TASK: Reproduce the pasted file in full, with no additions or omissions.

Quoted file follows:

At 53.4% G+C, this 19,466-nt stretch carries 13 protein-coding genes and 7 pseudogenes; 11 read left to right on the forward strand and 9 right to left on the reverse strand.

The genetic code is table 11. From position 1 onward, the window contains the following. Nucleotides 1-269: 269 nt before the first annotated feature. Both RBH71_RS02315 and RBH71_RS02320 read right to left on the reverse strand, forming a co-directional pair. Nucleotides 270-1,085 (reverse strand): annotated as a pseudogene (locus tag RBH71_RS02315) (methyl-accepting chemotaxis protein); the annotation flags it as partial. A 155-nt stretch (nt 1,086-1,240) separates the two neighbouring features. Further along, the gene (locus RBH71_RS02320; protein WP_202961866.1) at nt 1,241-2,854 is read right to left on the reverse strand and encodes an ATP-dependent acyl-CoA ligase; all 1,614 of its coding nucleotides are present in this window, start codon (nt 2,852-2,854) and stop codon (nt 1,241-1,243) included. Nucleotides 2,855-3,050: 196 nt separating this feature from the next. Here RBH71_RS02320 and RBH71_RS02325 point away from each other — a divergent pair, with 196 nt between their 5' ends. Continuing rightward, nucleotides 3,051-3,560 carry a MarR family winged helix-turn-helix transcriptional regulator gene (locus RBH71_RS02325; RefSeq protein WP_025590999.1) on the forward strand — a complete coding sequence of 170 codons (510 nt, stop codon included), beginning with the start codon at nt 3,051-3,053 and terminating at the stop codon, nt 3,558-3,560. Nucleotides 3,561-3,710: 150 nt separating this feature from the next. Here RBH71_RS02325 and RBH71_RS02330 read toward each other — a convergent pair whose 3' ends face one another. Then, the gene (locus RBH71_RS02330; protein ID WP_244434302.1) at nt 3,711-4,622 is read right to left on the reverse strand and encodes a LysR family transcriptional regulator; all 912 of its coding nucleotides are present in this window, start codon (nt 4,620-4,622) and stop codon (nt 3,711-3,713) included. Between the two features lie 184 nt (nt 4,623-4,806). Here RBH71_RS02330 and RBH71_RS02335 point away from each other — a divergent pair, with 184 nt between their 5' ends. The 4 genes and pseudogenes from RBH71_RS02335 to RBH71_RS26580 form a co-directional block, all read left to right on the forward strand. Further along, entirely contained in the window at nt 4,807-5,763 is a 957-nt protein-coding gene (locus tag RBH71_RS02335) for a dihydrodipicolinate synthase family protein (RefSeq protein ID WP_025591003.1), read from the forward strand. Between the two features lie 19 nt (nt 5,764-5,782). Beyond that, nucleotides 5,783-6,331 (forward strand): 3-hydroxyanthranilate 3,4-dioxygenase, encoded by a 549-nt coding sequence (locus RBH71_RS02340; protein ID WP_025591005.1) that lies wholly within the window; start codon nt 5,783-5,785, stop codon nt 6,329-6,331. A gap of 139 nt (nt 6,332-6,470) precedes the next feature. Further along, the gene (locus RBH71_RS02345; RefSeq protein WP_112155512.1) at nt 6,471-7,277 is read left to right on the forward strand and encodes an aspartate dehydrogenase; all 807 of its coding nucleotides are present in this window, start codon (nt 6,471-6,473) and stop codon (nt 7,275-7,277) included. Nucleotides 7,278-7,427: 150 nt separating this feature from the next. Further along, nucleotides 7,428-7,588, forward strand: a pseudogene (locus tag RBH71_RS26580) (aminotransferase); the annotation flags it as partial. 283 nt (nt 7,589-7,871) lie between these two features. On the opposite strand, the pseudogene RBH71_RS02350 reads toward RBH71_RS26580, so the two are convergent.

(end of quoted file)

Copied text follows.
At 53.4% G+C, this 19,466-nt stretch carries 13 protein-coding genes and 7 pseudogenes; 11 read left to right on the forward strand and 9 right to left on the reverse strand.

The genetic code is table 11. From position 1 onward, the window contains the following. Nucleotides 1-269: 269 nt before the first annotated feature. Both RBH71_RS02315 and RBH71_RS02320 read right to left on the reverse strand, forming a co-directional pair. Nucleotides 270-1,085 (reverse strand): annotated as a pseudogene (locus tag RBH71_RS02315) (methyl-accepting chemotaxis protein); the annotation flags it as partial. A 155-nt stretch (nt 1,086-1,240) separates the two neighbouring features. Further along, the gene (locus RBH71_RS02320; protein WP_202961866.1) at nt 1,241-2,854 is read right to left on the reverse strand and encodes an ATP-dependent acyl-CoA ligase; all 1,614 of its coding nucleotides are present in this window, start codon (nt 2,852-2,854) and stop codon (nt 1,241-1,243) included. Nucleotides 2,855-3,050: 196 nt separating this feature from the next. Here RBH71_RS02320 and RBH71_RS02325 point away from each other — a divergent pair, with 196 nt between their 5' ends. Continuing rightward, nucleotides 3,051-3,560 carry a MarR family winged helix-turn-helix transcriptional regulator gene (locus RBH71_RS02325; RefSeq protein WP_025590999.1) on the forward strand — a complete coding sequence of 170 codons (510 nt, stop codon included), beginning with the start codon at nt 3,051-3,053 and terminating at the stop codon, nt 3,558-3,560. Nucleotides 3,561-3,710: 150 nt separating this feature from the next. Here RBH71_RS02325 and RBH71_RS02330 read toward each other — a convergent pair whose 3' ends face one another. Then, the gene (locus RBH71_RS02330; protein ID WP_244434302.1) at nt 3,711-4,622 is read right to left on the reverse strand and encodes a LysR family transcriptional regulator; all 912 of its coding nucleotides are present in this window, start codon (nt 4,620-4,622) and stop codon (nt 3,711-3,713) included. Between the two features lie 184 nt (nt 4,623-4,806). Here RBH71_RS02330 and RBH71_RS02335 point away from each other — a divergent pair, with 184 nt between their 5' ends. The 4 genes and pseudogenes from RBH71_RS02335 to RBH71_RS26580 form a co-directional block, all read left to right on the forward strand. Further along, entirely contained in the window at nt 4,807-5,763 is a 957-nt protein-coding gene (locus tag RBH71_RS02335) for a dihydrodipicolinate synthase family protein (RefSeq protein ID WP_025591003.1), read from the forward strand. Between the two features lie 19 nt (nt 5,764-5,782). Beyond that, nucleotides 5,783-6,331 (forward strand): 3-hydroxyanthranilate 3,4-dioxygenase, encoded by a 549-nt coding sequence (locus RBH71_RS02340; protein ID WP_025591005.1) that lies wholly within the window; start codon nt 5,783-5,785, stop codon nt 6,329-6,331. A gap of 139 nt (nt 6,332-6,470) precedes the next feature. Further along, the gene (locus RBH71_RS02345; RefSeq protein WP_112155512.1) at nt 6,471-7,277 is read left to right on the forward strand and encodes an aspartate dehydrogenase; all 807 of its coding nucleotides are present in this window, start codon (nt 6,471-6,473) and stop codon (nt 7,275-7,277) included. Nucleotides 7,278-7,427: 150 nt separating this feature from the next. Further along, nucleotides 7,428-7,588, forward strand: a pseudogene (locus tag RBH71_RS26580) (aminotransferase); the annotation flags it as partial. 283 nt (nt 7,589-7,871) lie between these two features. On the opposite strand, the pseudogene RBH71_RS02350 reads toward RBH71_RS26580, so the two are convergent.